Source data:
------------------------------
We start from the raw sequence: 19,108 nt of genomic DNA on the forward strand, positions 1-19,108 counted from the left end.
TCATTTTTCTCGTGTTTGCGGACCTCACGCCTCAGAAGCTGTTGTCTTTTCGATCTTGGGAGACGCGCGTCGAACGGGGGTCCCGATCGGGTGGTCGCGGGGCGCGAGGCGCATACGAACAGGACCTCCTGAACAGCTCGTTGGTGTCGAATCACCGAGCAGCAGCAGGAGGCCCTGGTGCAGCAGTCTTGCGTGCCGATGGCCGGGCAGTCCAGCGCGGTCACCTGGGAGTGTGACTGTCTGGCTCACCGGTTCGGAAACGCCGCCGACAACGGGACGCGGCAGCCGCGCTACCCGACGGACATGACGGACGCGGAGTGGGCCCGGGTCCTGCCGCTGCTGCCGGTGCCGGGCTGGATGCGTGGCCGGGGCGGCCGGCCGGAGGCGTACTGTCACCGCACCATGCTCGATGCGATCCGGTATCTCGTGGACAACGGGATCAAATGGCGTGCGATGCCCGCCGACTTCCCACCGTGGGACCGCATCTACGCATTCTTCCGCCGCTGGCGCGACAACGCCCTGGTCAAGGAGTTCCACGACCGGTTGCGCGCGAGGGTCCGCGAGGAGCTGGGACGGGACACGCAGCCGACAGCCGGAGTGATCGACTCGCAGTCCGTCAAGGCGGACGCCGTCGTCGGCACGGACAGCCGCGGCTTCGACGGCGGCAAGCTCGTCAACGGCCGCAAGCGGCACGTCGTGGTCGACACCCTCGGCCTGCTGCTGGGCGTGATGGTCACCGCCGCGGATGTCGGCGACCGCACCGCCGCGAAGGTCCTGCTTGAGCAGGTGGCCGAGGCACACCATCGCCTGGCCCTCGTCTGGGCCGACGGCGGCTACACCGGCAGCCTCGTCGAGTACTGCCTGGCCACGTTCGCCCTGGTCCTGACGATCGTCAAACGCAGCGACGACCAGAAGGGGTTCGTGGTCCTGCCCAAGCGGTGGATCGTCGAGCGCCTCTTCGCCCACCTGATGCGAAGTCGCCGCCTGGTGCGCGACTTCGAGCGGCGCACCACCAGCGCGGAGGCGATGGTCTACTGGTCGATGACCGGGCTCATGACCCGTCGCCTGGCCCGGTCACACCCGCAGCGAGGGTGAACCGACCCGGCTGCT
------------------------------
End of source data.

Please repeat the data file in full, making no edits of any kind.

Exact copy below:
We start from the raw sequence: 19,108 nt of genomic DNA on the forward strand, positions 1-19,108 counted from the left end.
TCATTTTTCTCGTGTTTGCGGACCTCACGCCTCAGAAGCTGTTGTCTTTTCGATCTTGGGAGACGCGCGTCGAACGGGGGTCCCGATCGGGTGGTCGCGGGGCGCGAGGCGCATACGAACAGGACCTCCTGAACAGCTCGTTGGTGTCGAATCACCGAGCAGCAGCAGGAGGCCCTGGTGCAGCAGTCTTGCGTGCCGATGGCCGGGCAGTCCAGCGCGGTCACCTGGGAGTGTGACTGTCTGGCTCACCGGTTCGGAAACGCCGCCGACAACGGGACGCGGCAGCCGCGCTACCCGACGGACATGACGGACGCGGAGTGGGCCCGGGTCCTGCCGCTGCTGCCGGTGCCGGGCTGGATGCGTGGCCGGGGCGGCCGGCCGGAGGCGTACTGTCACCGCACCATGCTCGATGCGATCCGGTATCTCGTGGACAACGGGATCAAATGGCGTGCGATGCCCGCCGACTTCCCACCGTGGGACCGCATCTACGCATTCTTCCGCCGCTGGCGCGACAACGCCCTGGTCAAGGAGTTCCACGACCGGTTGCGCGCGAGGGTCCGCGAGGAGCTGGGACGGGACACGCAGCCGACAGCCGGAGTGATCGACTCGCAGTCCGTCAAGGCGGACGCCGTCGTCGGCACGGACAGCCGCGGCTTCGACGGCGGCAAGCTCGTCAACGGCCGCAAGCGGCACGTCGTGGTCGACACCCTCGGCCTGCTGCTGGGCGTGATGGTCACCGCCGCGGATGTCGGCGACCGCACCGCCGCGAAGGTCCTGCTTGAGCAGGTGGCCGAGGCACACCATCGCCTGGCCCTCGTCTGGGCCGACGGCGGCTACACCGGCAGCCTCGTCGAGTACTGCCTGGCCACGTTCGCCCTGGTCCTGACGATCGTCAAACGCAGCGACGACCAGAAGGGGTTCGTGGTCCTGCCCAAGCGGTGGATCGTCGAGCGCCTCTTCGCCCACCTGATGCGAAGTCGCCGCCTGGTGCGCGACTTCGAGCGGCGCACCACCAGCGCGGAGGCGATGGTCTACTGGTCGATGACCGGGCTCATGACCCGTCGCCTGGCCCGGTCACACCCGCAGCGAGGGTGAACCGACCCGGCTGCT